Ken’s Tales of Flora & Fauna (No. 1)

 In FSL News

Whilst we are spending more time at home due to the lockdown restrictions, many have turned to their local areas to relax and those lucky enough to have a garden are getting to enjoy them whilst the sun shines.  Here our Managing Director, Ken Gillingham, shares tales from his garden idyll.

June is the month when everything in my garden hits its peak.  The borders look perfect and summer vegetables and soft fruits are flourishing.  It’s time for me and Mrs G to sit back and admire the results of our hard work. However, we must keep an eye out for pests and as it has been so dry there is plenty of watering to do each evening.  Thank goodness we don’t have a water meter!

In the cultivated garden the alliums attract a huge number of bees throughout the daylight hours which crawl deep inside their flowery ball, emerging covered in pollen.





We have left a large area at the end of our garden untouched to provide a natural area for insects and animals to thrive in. Hummingbird hawk moths and painted lady butterflies are visiting the wild flowers that have self-seeded there and cabbage whites are laying their eggs on the nettles.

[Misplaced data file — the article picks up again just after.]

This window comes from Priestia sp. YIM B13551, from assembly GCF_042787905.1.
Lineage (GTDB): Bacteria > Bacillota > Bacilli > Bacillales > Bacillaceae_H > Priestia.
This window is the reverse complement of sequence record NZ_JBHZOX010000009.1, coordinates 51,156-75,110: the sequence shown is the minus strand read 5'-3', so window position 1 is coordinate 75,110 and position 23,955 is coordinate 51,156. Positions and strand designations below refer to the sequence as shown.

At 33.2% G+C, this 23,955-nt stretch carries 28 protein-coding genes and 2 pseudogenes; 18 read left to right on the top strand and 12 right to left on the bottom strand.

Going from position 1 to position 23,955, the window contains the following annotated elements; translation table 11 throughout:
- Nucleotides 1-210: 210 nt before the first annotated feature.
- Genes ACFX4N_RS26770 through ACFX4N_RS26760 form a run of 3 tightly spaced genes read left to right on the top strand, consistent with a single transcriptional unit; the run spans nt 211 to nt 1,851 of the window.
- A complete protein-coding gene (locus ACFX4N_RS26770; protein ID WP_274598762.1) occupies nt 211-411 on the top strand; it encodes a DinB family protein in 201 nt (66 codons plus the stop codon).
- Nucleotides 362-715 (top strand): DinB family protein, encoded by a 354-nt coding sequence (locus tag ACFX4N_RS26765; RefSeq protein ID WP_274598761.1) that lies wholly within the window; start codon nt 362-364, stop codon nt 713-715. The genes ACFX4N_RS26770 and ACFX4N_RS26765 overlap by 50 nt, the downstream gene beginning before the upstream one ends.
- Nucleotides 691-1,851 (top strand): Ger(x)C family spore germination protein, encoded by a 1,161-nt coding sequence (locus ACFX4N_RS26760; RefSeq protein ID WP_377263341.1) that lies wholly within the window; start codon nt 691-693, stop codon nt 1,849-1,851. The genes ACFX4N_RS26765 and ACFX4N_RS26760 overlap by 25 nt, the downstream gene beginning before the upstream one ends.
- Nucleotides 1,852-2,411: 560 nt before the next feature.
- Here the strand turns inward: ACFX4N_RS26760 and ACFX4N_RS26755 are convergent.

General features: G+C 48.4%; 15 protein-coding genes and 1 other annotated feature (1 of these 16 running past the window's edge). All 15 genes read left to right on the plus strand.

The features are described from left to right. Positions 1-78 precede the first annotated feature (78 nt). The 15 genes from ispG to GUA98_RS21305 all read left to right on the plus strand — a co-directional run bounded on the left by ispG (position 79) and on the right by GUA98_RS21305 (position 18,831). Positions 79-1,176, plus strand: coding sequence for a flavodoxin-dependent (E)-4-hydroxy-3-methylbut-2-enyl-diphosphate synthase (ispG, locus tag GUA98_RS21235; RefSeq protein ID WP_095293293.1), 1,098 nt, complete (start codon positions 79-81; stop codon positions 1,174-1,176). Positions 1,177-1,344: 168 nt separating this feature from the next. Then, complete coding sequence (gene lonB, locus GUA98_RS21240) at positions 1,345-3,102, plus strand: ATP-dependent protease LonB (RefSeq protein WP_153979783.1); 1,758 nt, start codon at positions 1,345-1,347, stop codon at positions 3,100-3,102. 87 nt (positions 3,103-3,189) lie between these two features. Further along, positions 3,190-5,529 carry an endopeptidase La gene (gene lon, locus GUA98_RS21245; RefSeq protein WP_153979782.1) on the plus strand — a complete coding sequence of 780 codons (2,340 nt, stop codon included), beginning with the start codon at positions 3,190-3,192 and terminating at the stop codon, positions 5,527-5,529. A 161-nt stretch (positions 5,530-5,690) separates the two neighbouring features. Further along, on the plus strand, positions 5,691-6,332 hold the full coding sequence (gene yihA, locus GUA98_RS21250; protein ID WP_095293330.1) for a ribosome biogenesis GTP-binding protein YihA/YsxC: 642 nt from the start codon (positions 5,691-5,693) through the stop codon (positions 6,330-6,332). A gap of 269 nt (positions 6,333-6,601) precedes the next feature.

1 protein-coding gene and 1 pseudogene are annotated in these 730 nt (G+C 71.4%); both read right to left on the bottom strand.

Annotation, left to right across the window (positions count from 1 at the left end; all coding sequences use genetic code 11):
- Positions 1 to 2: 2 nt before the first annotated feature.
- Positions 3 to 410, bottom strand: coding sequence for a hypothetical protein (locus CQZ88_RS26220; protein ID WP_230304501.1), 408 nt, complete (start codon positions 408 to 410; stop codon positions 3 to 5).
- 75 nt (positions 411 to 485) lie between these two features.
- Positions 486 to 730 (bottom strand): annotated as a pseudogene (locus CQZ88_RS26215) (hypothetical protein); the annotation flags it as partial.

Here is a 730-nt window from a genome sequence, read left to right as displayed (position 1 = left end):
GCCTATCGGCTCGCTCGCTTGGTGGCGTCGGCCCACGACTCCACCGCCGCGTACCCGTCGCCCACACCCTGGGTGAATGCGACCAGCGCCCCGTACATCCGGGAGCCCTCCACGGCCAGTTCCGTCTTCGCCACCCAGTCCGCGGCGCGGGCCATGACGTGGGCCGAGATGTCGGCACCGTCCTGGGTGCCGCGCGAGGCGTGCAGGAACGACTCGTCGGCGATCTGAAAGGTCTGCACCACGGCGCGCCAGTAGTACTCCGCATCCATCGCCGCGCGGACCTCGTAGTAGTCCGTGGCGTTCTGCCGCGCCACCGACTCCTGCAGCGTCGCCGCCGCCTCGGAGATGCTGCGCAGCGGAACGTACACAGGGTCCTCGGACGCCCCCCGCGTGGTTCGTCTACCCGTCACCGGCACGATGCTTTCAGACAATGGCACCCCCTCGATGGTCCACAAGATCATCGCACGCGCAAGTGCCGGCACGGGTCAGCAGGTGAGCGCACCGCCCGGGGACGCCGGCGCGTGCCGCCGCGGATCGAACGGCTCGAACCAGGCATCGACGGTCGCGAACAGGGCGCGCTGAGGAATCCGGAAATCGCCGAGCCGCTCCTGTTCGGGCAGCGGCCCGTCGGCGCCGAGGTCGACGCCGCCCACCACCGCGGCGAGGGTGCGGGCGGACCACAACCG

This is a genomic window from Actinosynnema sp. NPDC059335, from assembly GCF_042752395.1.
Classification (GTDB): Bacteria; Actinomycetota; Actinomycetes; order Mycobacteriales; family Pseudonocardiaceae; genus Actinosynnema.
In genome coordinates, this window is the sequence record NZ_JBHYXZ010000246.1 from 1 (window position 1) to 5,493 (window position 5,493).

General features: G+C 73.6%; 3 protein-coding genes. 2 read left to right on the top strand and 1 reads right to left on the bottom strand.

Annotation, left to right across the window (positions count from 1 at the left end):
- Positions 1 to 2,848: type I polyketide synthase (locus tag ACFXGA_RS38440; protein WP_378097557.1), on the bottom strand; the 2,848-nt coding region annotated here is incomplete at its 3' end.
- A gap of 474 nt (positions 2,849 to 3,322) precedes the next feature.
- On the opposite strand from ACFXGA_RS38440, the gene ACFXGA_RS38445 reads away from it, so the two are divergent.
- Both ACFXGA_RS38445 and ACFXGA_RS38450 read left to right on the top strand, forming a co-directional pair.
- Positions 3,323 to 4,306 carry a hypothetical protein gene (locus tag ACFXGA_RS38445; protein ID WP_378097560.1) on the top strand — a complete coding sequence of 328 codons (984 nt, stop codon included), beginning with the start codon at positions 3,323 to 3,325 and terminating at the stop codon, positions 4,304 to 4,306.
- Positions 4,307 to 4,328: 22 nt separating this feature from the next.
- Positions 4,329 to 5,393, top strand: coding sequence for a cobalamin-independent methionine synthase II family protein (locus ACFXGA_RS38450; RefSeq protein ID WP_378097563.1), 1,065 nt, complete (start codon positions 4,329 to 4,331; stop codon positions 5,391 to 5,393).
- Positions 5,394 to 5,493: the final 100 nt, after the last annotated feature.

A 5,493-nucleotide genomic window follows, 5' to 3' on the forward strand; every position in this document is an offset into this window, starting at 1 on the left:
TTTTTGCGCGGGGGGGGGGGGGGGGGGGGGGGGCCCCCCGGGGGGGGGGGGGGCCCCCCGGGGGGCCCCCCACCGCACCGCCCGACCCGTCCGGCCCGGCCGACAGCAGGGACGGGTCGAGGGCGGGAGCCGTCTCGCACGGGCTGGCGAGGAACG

Down in the hedgerow base in the wild area, hoglets (baby hedgehogs) will be born this month and next.  In the meadow behind our garden badgers are out and about more frequently, making day nests in the warm weather so they can sleep above the ground.

At dusk, as we sit sipping a glass of chilled wine, our smallest and most common bat, the pipistrelle appear.  Flitting around the garden catching midges and moths using their echo location.  Despite their size, I’ve read, that they can easily eat 3,000 insects each evening.


Recommended Posts